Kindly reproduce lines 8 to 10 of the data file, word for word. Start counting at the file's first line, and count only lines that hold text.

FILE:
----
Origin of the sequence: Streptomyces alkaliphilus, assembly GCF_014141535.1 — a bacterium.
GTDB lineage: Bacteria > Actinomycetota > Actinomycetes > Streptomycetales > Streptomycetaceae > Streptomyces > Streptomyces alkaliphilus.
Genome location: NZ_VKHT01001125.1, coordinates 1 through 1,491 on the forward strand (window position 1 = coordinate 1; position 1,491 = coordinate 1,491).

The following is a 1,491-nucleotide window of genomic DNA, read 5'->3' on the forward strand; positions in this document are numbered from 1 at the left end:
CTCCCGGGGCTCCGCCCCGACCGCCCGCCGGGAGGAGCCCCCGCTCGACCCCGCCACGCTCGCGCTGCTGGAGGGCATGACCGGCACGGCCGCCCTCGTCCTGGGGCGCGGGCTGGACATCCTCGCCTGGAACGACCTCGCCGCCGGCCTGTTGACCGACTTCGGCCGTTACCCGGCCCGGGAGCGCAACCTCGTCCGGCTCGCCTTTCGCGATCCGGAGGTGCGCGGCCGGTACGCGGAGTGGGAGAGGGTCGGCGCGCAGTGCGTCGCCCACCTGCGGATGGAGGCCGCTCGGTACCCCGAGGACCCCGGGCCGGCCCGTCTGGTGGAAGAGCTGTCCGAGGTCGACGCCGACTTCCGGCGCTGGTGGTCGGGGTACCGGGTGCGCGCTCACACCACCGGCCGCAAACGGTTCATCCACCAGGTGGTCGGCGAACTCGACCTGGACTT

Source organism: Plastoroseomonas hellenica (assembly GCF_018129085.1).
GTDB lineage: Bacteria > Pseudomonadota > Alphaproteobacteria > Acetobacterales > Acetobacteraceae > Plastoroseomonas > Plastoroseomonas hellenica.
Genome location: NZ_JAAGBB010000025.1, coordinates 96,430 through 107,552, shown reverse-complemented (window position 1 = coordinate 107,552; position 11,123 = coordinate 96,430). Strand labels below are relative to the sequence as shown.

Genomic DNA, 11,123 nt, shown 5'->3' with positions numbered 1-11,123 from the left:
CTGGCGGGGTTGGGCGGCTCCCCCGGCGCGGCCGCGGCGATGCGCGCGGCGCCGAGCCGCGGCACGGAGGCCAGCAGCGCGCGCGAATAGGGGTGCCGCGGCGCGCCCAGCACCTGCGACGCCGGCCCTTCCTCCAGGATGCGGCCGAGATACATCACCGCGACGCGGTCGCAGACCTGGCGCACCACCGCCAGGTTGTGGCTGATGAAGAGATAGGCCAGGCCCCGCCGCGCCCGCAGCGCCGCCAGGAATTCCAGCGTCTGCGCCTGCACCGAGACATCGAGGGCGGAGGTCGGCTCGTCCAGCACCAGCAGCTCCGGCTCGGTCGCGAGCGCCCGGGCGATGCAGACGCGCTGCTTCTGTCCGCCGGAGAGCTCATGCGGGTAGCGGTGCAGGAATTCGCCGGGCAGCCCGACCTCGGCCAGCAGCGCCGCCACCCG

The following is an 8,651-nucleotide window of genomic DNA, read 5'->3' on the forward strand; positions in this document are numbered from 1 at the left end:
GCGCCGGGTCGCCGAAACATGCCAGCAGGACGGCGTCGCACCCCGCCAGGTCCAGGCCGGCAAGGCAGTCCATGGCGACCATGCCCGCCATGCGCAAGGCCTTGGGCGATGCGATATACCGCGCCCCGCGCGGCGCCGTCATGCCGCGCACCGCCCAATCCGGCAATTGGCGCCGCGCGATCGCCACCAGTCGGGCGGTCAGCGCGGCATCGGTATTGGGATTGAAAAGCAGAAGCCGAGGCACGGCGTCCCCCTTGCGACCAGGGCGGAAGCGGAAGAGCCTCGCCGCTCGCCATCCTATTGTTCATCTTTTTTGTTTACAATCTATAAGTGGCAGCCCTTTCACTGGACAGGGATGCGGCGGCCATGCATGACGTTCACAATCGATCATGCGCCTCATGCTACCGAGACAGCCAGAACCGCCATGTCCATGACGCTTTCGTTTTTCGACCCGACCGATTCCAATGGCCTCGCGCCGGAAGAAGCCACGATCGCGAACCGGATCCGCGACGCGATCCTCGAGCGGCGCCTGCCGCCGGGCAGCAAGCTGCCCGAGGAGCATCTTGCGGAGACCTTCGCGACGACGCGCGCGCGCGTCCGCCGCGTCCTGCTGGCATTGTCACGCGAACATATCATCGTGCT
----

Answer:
Genome location: NZ_JAAGBB010000025.1, coordinates 96,430 through 107,552, shown reverse-complemented (window position 1 = coordinate 107,552; position 11,123 = coordinate 96,430). Strand labels below are relative to the sequence as shown.

Genomic DNA, 11,123 nt, shown 5'->3' with positions numbered 1-11,123 from the left:
CTGGCGGGGTTGGGCGGCTCCCCCGGCGCGGCCGCGGCGATGCGCGCGGCGCCGAGCCGCGGCACGGAGGCCAGCAGCGCGCGCGAATAGGGGTGCCGCGGCGCGCCCAGCACCTGCGACGCCGGCCCTTCCTCCAGGATGCGGCCGAGATACATCACCGCGACGCGGTCGCAGACCTGGCGCACCACCGCCAGGTTGTGGCTGATGAAGAGATAGGCCAGGCCCCGCCGCGCCCGCAGCGCCGCCAGGAATTCCAGCGTCTGCGCCTGCACCGAGACATCGAGGGCGGAGGTCGGCTCGTCCAGCACCAGCAGCTCCGGCTCGGTCGCGAGCGCCCGGGCGATGCAGACGCGCTGCTTCTGTCCGCCGGAGAGCTCATGCGGGTAGCGGTGCAGGAATTCGCCGGGCAGCCCGACCTCGGCCAGCAGCGCCGCCACCCG